This is an hour-long intermediate step tape. As an advanced exerciser, I didn't get much out of it, but I can see where an intermediate person would really like this. The music is funky/dance-type, and Barry is a great instructor. The choreography is somewhat complex, but not nearly as difficult as some of the CIA and G-Force choreography. However, I do have to say that if you're not used to more complicated choreography, there will probably be a few times you get lost with this. Even so, I think you can have a blast with it if it's at the right level for you. Grade A.
Instructor comments: Barry is really good. This was the first time I've ever done a tape with him, and I wish he'd do some more. Very likeable, good cueing, good choreography.
It's really pathetic that it took me almost 7 years to write a review
for this tape. I feel like a tree falling in the woods -- does this
review make a sound since no one in the world (except Annie S., maybe,
who has every tape on God's green earth) has done it or even remembers
it. (And that's a compliment, Annie!)
This tape was the one that really got me on the road to fitness. I
mean, I started out with Gin Miller's Step Reebok, like everyone else in
the world, but Barry's tape was my first "real" step tape, in the sense
that I did not use it to learn how to step. When I bought this tape, I
think it was my first foray into the Collage Video catalogue and the
first time I'd bought a tape to learn learn new choreography and have
fun. And what a choice it was.
This is a solid, intermediate tape, though it can become low-advanced if
you use an 8" step. The moves may seem antiquated now, but they really
are fun if you take into account that the world hadn't seen the likes of
the complexity of Christi Taylor or even high-end Cathe Friedrich at the
time. You do a fairly basic sequence of left/right steps with some
angular cheerleady type arm moves. You also do the cabbage patch
(remember that?!) He then picks up the pace with grapevines around the
step. The tape progresses slowly but surely, and by the time you get to
the 4th section, you're straddling, pivoting, and turning off the end of
your step. The last combo is the most dancy, and it has some quick foot
moves. They will challenge the seasoned veteran. And it's dancy, and
stylized, and smooth. Fun, fun! He has a breakdown section at the end
of the tape, which is such a thoughtful useful concept. Too bad it's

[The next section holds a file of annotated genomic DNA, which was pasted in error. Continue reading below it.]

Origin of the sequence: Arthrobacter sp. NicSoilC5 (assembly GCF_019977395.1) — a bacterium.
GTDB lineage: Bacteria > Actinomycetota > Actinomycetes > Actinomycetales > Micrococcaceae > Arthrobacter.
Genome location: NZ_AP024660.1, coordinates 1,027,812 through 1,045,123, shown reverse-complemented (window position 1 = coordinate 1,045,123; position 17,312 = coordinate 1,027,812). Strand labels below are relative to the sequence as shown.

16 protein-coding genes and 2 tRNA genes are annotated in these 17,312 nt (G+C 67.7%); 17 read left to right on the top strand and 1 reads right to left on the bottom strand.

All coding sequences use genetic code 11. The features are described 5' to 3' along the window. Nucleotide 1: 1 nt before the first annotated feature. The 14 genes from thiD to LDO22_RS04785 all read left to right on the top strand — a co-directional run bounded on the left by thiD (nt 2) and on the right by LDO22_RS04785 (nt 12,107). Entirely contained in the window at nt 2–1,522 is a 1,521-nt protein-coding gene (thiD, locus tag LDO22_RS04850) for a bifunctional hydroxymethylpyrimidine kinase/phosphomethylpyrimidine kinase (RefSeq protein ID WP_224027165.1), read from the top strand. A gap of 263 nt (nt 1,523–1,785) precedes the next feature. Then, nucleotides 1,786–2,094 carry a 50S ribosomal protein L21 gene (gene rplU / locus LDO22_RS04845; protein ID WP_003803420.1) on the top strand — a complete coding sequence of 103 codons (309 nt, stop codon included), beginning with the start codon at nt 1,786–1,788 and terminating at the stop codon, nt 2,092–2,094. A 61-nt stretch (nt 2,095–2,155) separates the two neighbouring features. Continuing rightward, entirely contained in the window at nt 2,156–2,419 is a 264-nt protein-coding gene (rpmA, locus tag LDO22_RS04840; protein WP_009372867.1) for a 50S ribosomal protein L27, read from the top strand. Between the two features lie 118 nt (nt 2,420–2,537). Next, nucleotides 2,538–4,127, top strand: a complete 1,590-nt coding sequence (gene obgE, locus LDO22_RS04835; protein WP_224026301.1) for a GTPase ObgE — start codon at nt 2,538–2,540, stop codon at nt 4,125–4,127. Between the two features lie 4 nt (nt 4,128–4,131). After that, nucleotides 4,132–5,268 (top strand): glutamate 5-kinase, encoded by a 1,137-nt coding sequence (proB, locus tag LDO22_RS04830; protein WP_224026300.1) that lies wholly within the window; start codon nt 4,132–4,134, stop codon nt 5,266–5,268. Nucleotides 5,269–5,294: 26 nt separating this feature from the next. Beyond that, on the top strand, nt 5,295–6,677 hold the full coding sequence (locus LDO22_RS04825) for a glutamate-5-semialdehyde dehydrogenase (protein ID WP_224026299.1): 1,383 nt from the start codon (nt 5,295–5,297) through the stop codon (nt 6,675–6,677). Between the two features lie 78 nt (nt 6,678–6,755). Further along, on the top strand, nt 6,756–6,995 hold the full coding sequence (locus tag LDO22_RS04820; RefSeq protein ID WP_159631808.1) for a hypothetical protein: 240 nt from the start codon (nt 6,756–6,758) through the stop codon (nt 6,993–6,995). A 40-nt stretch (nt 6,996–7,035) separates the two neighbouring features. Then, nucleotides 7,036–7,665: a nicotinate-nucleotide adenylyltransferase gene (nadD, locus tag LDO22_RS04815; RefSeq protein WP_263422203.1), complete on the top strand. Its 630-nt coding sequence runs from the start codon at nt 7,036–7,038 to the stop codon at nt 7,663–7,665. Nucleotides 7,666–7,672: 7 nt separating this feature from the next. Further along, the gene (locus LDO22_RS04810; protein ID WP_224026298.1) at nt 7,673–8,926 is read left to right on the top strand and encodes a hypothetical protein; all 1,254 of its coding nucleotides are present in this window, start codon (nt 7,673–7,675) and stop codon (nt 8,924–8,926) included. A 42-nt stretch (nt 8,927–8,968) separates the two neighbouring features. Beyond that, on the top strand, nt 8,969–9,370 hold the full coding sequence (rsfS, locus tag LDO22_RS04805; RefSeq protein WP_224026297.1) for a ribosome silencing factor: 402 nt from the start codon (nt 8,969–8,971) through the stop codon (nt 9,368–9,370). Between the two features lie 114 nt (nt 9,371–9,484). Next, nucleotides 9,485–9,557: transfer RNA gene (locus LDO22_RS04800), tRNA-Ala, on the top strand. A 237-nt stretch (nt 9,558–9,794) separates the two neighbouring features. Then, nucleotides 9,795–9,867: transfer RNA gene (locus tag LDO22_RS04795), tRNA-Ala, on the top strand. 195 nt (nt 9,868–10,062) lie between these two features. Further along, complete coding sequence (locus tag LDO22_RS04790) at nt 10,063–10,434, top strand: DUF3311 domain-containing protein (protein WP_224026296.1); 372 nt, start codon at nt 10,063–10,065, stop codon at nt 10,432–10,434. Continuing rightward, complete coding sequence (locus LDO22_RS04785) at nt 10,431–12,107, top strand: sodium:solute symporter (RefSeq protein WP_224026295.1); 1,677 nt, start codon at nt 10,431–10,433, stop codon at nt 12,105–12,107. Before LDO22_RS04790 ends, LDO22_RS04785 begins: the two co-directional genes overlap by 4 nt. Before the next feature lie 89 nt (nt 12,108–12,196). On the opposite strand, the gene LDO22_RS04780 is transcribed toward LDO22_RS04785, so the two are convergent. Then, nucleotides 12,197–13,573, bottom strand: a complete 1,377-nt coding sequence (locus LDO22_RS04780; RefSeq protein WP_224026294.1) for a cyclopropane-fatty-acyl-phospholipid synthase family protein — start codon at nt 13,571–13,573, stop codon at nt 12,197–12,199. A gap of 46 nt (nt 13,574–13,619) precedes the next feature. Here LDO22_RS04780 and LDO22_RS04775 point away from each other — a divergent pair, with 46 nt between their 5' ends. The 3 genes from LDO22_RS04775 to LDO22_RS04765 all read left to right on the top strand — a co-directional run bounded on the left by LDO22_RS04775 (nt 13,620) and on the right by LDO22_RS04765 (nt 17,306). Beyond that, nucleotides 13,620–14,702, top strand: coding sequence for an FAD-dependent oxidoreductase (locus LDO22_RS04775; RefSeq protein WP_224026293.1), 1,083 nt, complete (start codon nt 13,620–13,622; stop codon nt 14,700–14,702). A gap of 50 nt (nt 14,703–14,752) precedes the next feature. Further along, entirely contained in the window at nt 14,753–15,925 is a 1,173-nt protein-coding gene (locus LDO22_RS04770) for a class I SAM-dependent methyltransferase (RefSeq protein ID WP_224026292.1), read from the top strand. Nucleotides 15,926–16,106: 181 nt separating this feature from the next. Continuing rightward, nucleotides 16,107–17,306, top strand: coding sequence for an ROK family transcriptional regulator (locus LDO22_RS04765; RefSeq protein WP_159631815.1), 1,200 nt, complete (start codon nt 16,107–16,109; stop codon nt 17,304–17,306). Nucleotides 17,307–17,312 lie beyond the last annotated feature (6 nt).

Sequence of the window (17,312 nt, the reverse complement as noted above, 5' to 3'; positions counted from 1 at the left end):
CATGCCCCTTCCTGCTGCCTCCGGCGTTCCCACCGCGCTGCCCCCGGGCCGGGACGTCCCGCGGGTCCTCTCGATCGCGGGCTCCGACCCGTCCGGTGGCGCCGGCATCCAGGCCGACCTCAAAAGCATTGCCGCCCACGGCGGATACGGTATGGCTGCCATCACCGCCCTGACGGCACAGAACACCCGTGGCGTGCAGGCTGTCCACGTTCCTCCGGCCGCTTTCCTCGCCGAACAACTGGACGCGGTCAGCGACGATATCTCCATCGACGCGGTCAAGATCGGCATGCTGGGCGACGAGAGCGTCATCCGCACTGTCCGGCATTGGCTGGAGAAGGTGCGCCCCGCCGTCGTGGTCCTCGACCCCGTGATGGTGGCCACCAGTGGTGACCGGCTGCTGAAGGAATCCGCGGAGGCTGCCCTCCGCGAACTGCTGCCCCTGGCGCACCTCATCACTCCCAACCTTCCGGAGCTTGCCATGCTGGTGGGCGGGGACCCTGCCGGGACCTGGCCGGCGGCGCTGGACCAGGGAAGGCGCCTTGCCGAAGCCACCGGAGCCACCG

not employed more today.
Barry is a good instructor. He cues well, gives form pointers, and
banters with his background exercisers (who do "whoop" occasionally, by
the way, for those whoop haters). Don't worry that the danciness
overtakes the cardio part of the workout. He doesn't yammer and march
in place while explaining moves. He throws in some "flava" by adding
some dancy embellishments to standard moves, without breaking the tempo,
and even there, he doesn't add a whole lot of "groove," just a little to
make you want more! I don't have 2 Times the Funk, but you can see that
dancy spirit somewhat cabined somewhat in this video, and I really wish
he would've made it a little dancier. He can work it! I love to watch
One teeny negative -- Barry keeps pulling on his shorts throughout the
video, and its obvious that he could use er, a larger (and looser) pair,
if you know what I mean.
After this tape came out, I kept asking "When's Barry going to come out
with a new tape?!" He's a former national aerobics champion with so
much talent! The industry really should take notice and put this man to
work! He's awesome.
Street Jam - Step & Groove
Street Jam came out in 1993, the Cathe "Mega Step Blast", Tim Culwell "Club
Cardio Jam" era. In my opinion it compares quite favorably with those tapes.
Everybody's wearing Moda Prima and the dynamix is blasting. The class
members appear to be Barry's ultra loyal health club coterie. There is,
admittedly, some "whooping" - I would submit its "appropriate whooping!"
Everyone's enjoying themselves. This guy has the right stuff to get a live
class going, and his tape's pretty darn entertaining.
Street Jam is well cued and well conceived. The choreographic complexity
increases as the tape progresses. It has something for everyone, some
turns, some power moves, some off the side of the bench, some hitch kicks,
some salsa flava.
It is a rock solid intermediate tape. The routine is 45 minutes of which
maybe 35 minutes is in target range. Barry added a 15 minute instructional
segment at the end of the tape that carefully breaks down the moves.
An advanced stepper might find portions overly repetitious, there's
probably one too many "take it from the tops" by Y2k1 standards, but these
are comparatively minor flaws.
This is the elusive tape that bridges the gap between beginner choreography
and complex routines.
Barry is quite charming, very handsome and sincere.
Snap it up pronto the next time you see it on the VF exchange or Ebay! Grade A.